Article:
Meanwhile, Lolonis made improvements to two other dams on its property, the Quillen dam and the Winery dam. The work on these other dams was done pursuant to an oral agreement Lolonis had with NCE and NCD. Akerstrom himself was involved in the work on the Quillen and Winery dams, which included hands-on labor. The work on these dams was completed in 1997.

Lolonis began clearing the site for the Lolonis Dam reservoir in 1997, and actual construction of the dam itself began in 1998. NCE and Akerstrom were involved in the labor and construction work on the dam, and all work performed through 1998, including all three dams, was on a time and materials basis. That changed in 1999.

In 1999, Lolonis signed written agreements with NCE and NCD to complete construction of the Lolonis Dam in accordance with the plans drafted in 1974. In one contract, that of July 2, 1999, NCE and NCD were both defined as the “Contractor, ” responsible for furnishing “all work, labor, tools, equipment, materials... necessary to construct and complete in a good, expeditious, workmanlike and substantial manner the dam project under the terms of this agreement.” The Contractor guaranteed “all equipment, material, supplies and work furnished on the job against defective construction, components, or workmanship, ” and also agreed to “indemnify and hold [Lolonis] harmless from all claims, demands, or liability arising from or encountered in prosecution or work under this contract....” Further, Akerstrom guaranteed the full performance of the contracts by NCE and NCD.

In August 1999, as work progressed, NCE entered into two other agreements with Lolonis. One was to build an access road to the dam’s spillway, install large drainage culverts, and work on the “south-borrow area, ” from which soil was taken or “borrowed” to build the dam embankment. The other was to construct a sediment basin adjacent to the south-borrow area, into which sediment present in water runoff from the borrow area was collected.[1]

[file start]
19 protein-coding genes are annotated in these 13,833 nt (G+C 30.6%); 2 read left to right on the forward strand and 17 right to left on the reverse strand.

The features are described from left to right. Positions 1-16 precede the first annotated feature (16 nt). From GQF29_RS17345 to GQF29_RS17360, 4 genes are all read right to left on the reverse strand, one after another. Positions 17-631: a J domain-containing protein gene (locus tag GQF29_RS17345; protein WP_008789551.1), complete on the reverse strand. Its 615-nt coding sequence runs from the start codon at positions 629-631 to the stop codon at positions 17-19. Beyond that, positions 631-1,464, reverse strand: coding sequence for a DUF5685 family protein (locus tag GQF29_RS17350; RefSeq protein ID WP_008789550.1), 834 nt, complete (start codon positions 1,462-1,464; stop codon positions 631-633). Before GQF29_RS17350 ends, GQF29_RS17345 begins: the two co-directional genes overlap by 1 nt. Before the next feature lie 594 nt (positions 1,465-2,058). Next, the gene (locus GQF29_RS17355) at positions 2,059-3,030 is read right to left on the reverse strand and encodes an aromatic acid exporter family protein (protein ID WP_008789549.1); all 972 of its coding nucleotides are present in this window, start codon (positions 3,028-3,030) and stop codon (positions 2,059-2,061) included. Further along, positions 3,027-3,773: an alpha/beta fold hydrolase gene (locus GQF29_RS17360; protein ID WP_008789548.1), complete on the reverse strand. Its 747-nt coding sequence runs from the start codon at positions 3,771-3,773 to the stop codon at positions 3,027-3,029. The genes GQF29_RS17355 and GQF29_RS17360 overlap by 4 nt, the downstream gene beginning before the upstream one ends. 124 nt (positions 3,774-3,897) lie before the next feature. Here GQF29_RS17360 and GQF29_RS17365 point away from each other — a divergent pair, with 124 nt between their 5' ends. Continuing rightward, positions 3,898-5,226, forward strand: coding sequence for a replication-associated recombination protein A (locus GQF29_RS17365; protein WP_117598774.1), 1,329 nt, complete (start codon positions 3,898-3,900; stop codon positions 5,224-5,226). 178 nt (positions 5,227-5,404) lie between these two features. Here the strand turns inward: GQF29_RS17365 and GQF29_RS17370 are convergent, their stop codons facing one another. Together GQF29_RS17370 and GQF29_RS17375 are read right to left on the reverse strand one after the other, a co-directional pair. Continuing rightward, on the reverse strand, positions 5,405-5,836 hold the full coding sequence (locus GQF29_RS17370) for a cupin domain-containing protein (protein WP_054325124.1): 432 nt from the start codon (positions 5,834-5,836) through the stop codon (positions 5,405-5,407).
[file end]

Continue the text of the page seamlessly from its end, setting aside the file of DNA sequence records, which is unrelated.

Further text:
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Construction of the Lolonis Dam was completed in November 1999. The next month, DSOD conducted its final inspection, and in February 2000 issued a certificate of approval, permitting Lolonis to impound water and use the dam.

The Insurance Policy

Robert Mirata, a State Farm insurance agent in Ukiah, had known Akerstrom since 1987. In 1990, Akerstrom met with Mirata to obtain insurance, in Akerstrom’s words to “cover my normal things, my business, which would cover, like fire insurance on the business, liability on the business, things that I would do outside, you know, any work like the P.C.O., products completed operations.” This was important, Akerstrom said, because he has “always been doing some construction work, normally for my own account.” And, he said, Mirata was aware of this: he “knew me and what I was doing.”

Mirata testified that his practice was to discuss information on the application with the potential insured, along with the scope of coverage. Mirata then filled out the application for insurance, and in the box for insured-business type, wrote “engineering and surveying.”

In 1991 State Farm issued policy No. 97-66-0110-2. It was entitled “Business Policy—Special Form 3, ” and the named insured was NCE. The declarations pages for the first many years of coverage—specifically, until the policy beginning June 11, 2000—provided as follows under the column labeled “Coverages and Limits”:

“Section I [¶]... [¶]